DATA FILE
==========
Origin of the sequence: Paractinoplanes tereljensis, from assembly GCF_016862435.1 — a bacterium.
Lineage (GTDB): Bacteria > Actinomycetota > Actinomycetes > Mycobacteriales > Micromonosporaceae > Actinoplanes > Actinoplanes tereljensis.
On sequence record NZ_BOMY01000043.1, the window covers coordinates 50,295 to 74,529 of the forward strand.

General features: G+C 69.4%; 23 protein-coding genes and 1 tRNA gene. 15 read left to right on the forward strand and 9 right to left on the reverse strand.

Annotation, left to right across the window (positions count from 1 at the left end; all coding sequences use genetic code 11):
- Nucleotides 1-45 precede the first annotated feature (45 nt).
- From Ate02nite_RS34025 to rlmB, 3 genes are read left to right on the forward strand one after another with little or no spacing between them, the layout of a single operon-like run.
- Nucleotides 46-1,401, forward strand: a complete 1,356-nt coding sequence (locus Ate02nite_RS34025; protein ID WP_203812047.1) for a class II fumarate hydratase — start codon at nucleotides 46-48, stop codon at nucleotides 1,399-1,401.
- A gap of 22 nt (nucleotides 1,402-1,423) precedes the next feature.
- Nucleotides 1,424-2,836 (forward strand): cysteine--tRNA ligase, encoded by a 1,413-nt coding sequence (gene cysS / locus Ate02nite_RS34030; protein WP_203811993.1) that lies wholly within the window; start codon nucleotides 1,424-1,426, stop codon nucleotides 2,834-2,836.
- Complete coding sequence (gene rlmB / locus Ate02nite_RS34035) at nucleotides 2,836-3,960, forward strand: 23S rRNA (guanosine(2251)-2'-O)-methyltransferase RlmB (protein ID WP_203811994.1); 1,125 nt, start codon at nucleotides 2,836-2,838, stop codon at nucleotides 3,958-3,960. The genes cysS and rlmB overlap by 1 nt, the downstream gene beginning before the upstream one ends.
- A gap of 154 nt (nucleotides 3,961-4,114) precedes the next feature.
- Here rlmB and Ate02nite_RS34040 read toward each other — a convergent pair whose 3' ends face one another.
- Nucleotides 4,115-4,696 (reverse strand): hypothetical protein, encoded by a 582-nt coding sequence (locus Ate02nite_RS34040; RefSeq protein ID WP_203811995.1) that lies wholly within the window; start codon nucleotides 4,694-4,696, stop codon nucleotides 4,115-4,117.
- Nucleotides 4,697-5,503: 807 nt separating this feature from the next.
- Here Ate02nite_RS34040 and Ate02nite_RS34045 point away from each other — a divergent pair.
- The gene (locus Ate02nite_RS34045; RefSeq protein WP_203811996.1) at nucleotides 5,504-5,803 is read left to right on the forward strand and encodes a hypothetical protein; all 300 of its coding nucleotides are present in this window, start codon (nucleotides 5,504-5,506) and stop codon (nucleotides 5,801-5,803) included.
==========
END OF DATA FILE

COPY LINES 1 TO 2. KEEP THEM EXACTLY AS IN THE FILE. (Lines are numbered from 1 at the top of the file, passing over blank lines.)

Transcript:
Origin of the sequence: Paractinoplanes tereljensis, from assembly GCF_016862435.1 — a bacterium.
Lineage (GTDB): Bacteria > Actinomycetota > Actinomycetes > Mycobacteriales > Micromonosporaceae > Actinoplanes > Actinoplanes tereljensis.